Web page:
Today, the newspaper is under the direction of the Journalism Department at the University of Arizona.

"They call Tombstone "the town too tough to die," and for more than a century, The Tombstone Epitaph has been part of the area's colorful history. Students have produced the local edition since 1975 as part of the Community Journalism class.

Epitaph staffers recently won Arizona Newspapers Association awards for feature writing; photography; and sustained coverage, for their reporting about the Minutemen Project's activities on the U.S.-Mexico border. Students were in competition with professional journalists working for community newspapers throughout Arizona.

The Epitaph, which is published twice a month during the fall and spring academic semesters, is distributed in specific locations throughout southern Arizona and is available online".

After visiting many of the shops and emporiums as well as some of the famous buildings, we headed back up Allan Street to rendezvous with our shuttle ride back out to the airport. The procedure for departing was, tow the aircraft to the "taxiway" and away from the ramp to avoid the inevitable prop blast from engine start-up. Since wind was not a consideration, we would taxi to the runway for our run-up and then depart downhill on runway 6.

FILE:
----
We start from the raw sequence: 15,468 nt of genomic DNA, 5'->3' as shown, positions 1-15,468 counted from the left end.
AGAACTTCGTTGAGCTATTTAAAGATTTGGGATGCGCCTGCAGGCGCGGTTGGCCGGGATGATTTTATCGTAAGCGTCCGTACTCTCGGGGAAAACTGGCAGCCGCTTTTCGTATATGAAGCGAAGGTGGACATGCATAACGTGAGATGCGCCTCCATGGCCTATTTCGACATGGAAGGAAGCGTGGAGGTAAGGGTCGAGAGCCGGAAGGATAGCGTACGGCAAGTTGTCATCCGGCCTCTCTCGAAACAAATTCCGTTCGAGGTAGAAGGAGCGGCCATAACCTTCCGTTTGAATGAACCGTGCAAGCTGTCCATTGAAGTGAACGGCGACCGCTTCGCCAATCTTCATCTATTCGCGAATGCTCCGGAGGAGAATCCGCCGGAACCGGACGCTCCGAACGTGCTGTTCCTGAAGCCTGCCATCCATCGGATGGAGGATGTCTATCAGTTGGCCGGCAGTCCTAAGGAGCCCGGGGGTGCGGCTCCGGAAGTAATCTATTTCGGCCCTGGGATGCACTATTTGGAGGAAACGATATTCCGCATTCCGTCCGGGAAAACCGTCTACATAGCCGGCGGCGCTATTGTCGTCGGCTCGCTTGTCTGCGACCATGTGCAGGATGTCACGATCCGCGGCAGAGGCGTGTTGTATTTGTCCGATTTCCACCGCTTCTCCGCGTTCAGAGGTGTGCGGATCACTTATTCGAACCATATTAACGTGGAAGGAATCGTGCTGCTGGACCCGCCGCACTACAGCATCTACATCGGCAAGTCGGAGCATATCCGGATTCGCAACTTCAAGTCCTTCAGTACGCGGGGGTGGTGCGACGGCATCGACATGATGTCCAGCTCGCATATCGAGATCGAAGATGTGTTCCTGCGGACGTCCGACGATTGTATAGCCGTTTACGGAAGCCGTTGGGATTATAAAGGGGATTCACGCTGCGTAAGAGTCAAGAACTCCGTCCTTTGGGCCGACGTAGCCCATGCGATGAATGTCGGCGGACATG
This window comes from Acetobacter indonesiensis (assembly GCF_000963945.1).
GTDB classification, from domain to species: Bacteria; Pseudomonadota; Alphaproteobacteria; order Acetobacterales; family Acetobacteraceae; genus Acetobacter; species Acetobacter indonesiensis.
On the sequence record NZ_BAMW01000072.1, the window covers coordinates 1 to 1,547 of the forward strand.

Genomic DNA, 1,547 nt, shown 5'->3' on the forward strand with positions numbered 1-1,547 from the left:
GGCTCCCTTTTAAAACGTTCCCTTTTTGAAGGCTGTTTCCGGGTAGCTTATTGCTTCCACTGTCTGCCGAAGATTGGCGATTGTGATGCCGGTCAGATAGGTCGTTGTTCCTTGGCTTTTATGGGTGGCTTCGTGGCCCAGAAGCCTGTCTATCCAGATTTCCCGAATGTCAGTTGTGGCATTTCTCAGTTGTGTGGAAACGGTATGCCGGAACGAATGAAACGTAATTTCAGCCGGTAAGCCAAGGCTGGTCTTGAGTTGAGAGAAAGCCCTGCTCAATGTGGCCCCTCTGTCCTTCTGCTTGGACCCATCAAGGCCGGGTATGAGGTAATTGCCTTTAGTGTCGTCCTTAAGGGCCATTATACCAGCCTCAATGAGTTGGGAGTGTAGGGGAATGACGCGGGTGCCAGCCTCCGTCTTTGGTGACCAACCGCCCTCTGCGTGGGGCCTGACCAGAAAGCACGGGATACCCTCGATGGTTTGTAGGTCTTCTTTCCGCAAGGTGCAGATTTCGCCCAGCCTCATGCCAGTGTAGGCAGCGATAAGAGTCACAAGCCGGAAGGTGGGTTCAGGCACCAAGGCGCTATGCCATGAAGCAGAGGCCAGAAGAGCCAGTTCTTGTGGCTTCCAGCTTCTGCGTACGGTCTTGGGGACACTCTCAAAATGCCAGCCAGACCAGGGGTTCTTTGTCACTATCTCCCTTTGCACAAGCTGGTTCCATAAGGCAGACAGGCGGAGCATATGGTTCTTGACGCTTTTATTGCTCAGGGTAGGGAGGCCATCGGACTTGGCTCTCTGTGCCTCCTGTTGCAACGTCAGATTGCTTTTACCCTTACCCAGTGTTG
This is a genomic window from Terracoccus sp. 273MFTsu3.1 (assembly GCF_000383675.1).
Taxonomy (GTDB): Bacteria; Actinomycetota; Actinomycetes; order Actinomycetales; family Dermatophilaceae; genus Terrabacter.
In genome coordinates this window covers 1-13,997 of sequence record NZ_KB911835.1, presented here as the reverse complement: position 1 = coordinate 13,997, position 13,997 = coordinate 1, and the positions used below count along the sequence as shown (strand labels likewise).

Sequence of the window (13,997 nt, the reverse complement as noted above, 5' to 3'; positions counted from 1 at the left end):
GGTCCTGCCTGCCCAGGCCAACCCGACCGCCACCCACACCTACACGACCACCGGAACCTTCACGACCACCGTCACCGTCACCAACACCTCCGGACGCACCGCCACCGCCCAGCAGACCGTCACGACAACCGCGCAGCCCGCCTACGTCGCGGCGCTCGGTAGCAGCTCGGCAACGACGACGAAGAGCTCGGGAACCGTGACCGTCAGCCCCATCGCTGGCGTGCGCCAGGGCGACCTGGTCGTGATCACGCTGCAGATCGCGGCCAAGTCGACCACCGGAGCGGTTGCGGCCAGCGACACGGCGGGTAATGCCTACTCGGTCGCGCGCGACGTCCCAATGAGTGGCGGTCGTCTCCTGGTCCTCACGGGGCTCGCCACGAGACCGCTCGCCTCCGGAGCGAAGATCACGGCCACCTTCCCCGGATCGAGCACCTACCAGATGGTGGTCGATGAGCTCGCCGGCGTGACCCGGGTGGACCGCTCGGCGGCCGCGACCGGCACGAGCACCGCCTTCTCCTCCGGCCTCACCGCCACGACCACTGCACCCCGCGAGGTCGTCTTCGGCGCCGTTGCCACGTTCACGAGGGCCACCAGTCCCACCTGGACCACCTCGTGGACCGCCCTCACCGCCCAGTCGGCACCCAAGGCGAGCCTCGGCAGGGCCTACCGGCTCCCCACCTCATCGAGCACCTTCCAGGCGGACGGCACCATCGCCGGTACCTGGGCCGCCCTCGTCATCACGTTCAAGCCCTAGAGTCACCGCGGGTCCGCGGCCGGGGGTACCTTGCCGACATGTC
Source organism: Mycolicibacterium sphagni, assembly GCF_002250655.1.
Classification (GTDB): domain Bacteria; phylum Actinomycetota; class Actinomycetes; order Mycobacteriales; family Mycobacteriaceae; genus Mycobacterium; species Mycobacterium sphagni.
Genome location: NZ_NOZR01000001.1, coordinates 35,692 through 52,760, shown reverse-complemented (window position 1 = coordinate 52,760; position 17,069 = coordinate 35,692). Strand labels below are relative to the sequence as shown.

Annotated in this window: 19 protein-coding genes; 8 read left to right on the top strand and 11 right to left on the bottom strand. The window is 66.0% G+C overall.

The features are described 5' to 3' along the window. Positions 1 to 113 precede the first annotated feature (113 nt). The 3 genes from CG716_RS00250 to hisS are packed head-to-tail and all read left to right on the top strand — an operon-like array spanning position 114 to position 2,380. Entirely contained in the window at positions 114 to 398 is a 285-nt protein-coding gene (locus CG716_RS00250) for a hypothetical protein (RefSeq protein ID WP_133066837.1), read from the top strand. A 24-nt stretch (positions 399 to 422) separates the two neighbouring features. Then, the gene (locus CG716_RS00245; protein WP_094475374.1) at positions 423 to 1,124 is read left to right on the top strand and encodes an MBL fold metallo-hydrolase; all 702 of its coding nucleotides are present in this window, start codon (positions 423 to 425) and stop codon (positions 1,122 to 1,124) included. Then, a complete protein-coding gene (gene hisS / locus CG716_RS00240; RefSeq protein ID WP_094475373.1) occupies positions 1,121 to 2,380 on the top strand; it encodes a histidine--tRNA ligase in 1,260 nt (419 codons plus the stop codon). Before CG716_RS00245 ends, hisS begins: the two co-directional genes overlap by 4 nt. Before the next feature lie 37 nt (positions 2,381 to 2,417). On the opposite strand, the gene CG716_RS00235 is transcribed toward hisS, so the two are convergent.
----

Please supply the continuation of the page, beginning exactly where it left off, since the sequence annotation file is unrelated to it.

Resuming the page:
We turned north following the reverse course of our arrival but as we neared San Manuel, Richard turned to the northwest to fly over the Biosphere. From there it was over Coolidge and then to Deer Valley via the Phoenix Transition.

I would like to express the appreciation of all of the Breakfast Club folks for all of the efforts of Tess Adams. Without her valuable efforts in setting-up the van transportation and the restaurant accommodations, this event would not have taken place. Thanks again Tess, you are a delight to work with.

The Tombstone Gang

  • Richard Spiegel, Nancy Shore, and Warren McIlvoy in 901KA, BC-3 and BC-1
  • Ed Hamilton & Mark Pascavis in N30357
  • Ed McMahan and Joe Stockwell in 2433B, BC-33 & BC-22
  • Dave Lester and Alex Rayes in 794SA, BC-88 and BC-no name
  • Glen & Judy Yoder in 31TC, BC-007
  • Lisa Nolan in 3514U
  • Walt Schultz in 9305W
  • Don Graninske in 9064V, BC-16
  • Harold DarcAngelo in 320HD, BC-32
  • John Rynearson in 3051R

What's Next?

The December Breakfast Club event will see us traveling west to Chiriaco Summit and the General Paton Museum. January will mark the beginning of the 12th year of Breakfast Club events. The January destination will be reveled when the "Calendar" is posted on the Breakfast Club web site. That's all for now but remember, fly safe.

Click on the Tombstone link to view photos of this fly-in event.